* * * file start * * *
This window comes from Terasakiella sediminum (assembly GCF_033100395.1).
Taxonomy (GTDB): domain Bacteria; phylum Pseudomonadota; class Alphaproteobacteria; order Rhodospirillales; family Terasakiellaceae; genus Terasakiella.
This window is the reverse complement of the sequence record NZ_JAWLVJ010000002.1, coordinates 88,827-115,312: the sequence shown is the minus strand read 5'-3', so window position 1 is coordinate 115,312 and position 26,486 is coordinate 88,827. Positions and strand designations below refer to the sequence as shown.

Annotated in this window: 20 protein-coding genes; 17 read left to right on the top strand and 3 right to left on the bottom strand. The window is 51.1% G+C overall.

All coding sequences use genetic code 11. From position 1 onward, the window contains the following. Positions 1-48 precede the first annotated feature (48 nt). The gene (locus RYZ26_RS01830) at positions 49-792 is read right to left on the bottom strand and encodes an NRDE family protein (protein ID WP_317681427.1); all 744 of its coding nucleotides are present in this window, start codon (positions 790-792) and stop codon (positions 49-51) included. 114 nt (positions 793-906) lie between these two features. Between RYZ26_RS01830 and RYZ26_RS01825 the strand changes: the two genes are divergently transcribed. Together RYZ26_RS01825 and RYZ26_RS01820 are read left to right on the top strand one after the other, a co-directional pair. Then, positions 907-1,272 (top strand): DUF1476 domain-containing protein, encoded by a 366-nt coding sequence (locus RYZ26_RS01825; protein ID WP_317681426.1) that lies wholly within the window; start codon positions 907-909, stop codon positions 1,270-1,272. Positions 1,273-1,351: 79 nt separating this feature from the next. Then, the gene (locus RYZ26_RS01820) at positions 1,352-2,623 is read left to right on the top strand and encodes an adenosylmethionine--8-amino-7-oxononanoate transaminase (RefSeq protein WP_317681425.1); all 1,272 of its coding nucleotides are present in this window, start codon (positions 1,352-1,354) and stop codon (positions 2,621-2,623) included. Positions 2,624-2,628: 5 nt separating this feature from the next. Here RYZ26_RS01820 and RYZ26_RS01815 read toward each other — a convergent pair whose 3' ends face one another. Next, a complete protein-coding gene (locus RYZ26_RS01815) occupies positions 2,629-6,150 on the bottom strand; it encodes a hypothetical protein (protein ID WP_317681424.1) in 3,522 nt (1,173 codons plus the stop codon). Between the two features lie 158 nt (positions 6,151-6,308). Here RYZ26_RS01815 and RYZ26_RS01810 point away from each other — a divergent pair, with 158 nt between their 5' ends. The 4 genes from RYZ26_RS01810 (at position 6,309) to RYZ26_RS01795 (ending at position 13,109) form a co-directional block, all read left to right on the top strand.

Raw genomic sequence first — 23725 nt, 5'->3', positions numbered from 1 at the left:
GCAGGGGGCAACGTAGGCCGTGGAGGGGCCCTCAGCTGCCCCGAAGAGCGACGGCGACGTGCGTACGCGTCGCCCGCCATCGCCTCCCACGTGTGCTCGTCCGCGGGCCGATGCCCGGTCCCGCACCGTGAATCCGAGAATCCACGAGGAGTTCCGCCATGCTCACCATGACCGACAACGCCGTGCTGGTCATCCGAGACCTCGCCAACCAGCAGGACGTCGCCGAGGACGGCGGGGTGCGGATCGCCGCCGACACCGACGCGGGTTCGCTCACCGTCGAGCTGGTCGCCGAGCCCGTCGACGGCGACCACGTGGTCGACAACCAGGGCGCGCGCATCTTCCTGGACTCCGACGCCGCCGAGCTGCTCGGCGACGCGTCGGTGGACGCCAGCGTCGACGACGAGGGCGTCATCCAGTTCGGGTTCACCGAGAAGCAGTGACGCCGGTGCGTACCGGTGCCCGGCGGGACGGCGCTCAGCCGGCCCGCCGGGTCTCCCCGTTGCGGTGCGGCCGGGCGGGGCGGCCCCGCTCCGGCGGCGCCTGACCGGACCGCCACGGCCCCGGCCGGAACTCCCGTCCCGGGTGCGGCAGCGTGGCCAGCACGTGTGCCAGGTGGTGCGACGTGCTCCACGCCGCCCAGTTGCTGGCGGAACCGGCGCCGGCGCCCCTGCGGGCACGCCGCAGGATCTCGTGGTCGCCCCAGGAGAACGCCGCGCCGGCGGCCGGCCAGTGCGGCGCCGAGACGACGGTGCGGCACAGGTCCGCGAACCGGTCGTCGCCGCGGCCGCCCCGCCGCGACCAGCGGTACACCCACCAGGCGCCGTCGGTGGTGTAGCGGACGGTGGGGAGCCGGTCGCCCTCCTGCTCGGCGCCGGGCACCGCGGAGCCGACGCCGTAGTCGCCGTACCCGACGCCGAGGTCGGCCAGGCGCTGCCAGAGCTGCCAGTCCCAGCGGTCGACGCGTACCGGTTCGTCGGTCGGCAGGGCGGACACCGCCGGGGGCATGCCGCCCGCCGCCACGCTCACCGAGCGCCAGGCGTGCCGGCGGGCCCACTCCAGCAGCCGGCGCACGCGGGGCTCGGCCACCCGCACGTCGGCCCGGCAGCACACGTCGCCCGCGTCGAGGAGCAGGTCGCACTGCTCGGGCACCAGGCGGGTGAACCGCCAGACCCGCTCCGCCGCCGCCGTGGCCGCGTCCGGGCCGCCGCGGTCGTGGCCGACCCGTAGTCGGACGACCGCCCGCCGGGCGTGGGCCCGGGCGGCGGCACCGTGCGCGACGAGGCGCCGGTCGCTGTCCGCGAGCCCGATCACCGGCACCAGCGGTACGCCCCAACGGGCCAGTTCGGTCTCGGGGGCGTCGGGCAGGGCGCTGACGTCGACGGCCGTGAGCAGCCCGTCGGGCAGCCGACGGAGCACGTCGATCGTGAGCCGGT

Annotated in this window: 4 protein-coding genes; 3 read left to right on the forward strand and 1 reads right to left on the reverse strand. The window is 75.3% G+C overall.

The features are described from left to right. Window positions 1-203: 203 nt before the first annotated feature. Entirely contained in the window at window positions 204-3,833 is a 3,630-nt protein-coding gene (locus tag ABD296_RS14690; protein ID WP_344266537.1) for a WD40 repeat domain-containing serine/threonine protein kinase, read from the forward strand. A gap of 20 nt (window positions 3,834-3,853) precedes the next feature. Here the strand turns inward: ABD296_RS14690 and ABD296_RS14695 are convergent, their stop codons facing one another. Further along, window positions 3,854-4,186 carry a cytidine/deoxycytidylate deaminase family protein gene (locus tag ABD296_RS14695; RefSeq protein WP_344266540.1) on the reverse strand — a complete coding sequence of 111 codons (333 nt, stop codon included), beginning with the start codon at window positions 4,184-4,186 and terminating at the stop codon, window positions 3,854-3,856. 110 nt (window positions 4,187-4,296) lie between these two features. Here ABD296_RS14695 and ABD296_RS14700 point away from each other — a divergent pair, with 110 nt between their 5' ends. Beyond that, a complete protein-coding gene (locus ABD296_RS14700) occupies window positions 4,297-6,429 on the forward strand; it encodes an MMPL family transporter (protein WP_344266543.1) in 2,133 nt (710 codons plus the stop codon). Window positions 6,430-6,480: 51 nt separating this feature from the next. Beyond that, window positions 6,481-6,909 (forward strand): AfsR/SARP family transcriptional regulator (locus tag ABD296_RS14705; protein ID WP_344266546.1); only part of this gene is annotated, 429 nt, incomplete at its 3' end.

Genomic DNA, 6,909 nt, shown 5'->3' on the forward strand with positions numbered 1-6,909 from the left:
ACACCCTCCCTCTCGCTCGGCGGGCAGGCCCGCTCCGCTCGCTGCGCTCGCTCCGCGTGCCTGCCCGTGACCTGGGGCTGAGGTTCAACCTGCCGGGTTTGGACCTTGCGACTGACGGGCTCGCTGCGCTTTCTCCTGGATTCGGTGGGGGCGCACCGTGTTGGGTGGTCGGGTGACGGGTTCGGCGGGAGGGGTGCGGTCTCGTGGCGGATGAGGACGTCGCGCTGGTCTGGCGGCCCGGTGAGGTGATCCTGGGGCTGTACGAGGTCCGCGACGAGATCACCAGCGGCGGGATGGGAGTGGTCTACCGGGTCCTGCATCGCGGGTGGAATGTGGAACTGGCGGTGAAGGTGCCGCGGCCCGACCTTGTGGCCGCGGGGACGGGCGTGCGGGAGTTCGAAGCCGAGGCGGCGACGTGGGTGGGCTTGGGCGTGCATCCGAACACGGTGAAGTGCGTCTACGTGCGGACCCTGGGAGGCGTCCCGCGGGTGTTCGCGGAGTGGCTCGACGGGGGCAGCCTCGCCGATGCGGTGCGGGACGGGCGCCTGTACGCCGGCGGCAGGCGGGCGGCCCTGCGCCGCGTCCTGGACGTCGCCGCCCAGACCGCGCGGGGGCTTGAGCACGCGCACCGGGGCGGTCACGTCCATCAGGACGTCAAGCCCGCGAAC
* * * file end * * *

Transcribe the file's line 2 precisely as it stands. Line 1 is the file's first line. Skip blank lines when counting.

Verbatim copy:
Taxonomy (GTDB): domain Bacteria; phylum Pseudomonadota; class Alphaproteobacteria; order Rhodospirillales; family Terasakiellaceae; genus Terasakiella.